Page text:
Some sneaky airlines will sting you with unexpected costs. Here’s how to avoid them.
While many people may think travel writers live the life of Riley, jetting around here and there, resting their heads for free at some of the finer establishments in the world, this isn’t always the case.
While some may indeed see that as their job description, I have always felt part of the deal of travel writing is making all the travel mistakes so other people don’t have to. So in that spirit, today I bring to the table two valuable lessons when it comes to booking flights.
First, check the currency. Clearly this only applies to international flights or, and I stress the word or here, when you are booking a flight not from a destination with your local currency. For example, say you were to find yourself in the UK and you wanted to book a one-way flight from Palma, Mallorca back home. Most websites automatically assume you want the price in euros. Given you will be paying in GBP or AUD, euros are not entirely helpful. Interestingly, many airline sites do not offer you the option to change the currency at this point. So, you resort to Xe, the world's trusted currency authority, to convert said flight price for you. Satisfied with the amount in your local currency you go ahead and book your flight.
A short while later, you open your confirmation email, and after scrolling, you realise what you have actually paid. Instead of the £171 you thought you had paid, you discover £201 has been deducted from your account. How can this be? Well, it turns out Ryanair has actually converted the cost using Fx not Xe – somewhat conveniently, a sceptic may say.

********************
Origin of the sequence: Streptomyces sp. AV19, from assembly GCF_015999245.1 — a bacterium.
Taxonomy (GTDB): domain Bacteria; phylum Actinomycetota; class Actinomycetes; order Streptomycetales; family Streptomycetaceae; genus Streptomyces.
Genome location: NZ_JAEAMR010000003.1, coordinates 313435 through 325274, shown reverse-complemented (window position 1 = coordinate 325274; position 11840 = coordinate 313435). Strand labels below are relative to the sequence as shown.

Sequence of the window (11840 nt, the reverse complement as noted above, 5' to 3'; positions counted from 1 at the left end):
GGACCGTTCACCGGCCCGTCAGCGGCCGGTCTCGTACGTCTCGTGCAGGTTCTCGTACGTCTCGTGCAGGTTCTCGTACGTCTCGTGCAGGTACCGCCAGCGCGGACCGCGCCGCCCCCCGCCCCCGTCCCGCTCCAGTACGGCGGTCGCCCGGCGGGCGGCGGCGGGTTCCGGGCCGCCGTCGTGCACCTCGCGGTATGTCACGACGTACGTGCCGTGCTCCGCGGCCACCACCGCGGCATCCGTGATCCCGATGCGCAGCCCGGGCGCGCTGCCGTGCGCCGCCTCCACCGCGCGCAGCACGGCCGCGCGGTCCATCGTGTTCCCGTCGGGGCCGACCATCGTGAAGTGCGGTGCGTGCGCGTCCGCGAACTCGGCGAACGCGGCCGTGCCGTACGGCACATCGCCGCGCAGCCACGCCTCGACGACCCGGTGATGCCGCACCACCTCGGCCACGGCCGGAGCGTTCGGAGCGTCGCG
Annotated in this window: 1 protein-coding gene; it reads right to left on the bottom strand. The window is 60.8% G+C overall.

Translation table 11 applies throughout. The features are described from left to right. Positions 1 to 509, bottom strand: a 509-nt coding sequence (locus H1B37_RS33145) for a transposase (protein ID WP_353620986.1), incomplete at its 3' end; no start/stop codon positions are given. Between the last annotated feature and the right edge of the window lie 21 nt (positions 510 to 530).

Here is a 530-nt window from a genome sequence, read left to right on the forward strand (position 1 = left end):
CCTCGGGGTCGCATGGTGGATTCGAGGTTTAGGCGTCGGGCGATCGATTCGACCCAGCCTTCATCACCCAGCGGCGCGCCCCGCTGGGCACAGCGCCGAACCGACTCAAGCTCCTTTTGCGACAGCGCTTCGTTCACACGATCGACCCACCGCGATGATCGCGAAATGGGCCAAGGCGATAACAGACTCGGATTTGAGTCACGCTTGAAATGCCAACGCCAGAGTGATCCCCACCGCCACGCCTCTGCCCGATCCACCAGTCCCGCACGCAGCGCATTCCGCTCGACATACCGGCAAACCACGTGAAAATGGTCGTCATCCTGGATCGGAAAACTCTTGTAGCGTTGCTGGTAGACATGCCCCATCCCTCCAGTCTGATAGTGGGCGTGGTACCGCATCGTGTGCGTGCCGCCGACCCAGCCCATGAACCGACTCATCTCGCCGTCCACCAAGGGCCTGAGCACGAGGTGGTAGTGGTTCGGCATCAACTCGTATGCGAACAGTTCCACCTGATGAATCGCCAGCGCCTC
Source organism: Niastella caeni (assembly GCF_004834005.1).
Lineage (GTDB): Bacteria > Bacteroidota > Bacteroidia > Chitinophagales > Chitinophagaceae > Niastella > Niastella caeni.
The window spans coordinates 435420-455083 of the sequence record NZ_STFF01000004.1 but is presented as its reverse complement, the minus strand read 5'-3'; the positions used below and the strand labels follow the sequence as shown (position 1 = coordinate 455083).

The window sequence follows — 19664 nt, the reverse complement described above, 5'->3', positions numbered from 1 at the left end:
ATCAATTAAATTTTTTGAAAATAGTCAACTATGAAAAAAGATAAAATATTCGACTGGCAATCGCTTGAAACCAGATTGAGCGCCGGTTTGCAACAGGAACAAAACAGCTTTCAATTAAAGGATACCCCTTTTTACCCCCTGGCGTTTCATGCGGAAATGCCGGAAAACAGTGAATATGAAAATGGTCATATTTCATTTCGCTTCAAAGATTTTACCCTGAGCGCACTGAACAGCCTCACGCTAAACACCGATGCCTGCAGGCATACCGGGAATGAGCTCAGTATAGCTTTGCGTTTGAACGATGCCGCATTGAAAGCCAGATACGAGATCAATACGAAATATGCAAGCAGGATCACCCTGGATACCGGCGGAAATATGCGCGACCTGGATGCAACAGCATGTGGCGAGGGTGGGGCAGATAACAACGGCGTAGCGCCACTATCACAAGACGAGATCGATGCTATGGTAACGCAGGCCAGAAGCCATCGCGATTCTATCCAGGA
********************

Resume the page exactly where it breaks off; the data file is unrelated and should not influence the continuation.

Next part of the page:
Moral of the story? Be very wary of paying for your flight in a foreign currency and always opt for a site that displays local currency fares. Paying £201 for a Ryanair flight hurts more than I care to express ...
The second, arguably not true in 100 per cent of cases, is to book fares when you first decide on them. Yes, I know there are cheaper days to book flights. And yes, I have waited for those cheaper days in order to book flights. Guess what? They weren’t cheaper – in fact, quite the opposite – they were significantly more expensive. As seats book up and the available number gets into the single digit, fares skyrocket. One of the flights I had my eye on completely sold out.
Moral of the story? Unless you are booking over six months in advance, as soon as you have a clear idea on dates and times, just book. In all my years travelling, I have never paid anything but significantly more by hesitating or waiting to book flights.
Have you been caught out when booking flights in a different currency? Or do you have any other tips when it comes to booking flights?
Join YOURLifeChoices, it’s free
- Receive our daily enewsletter
- Enter competitions
- Comment on articles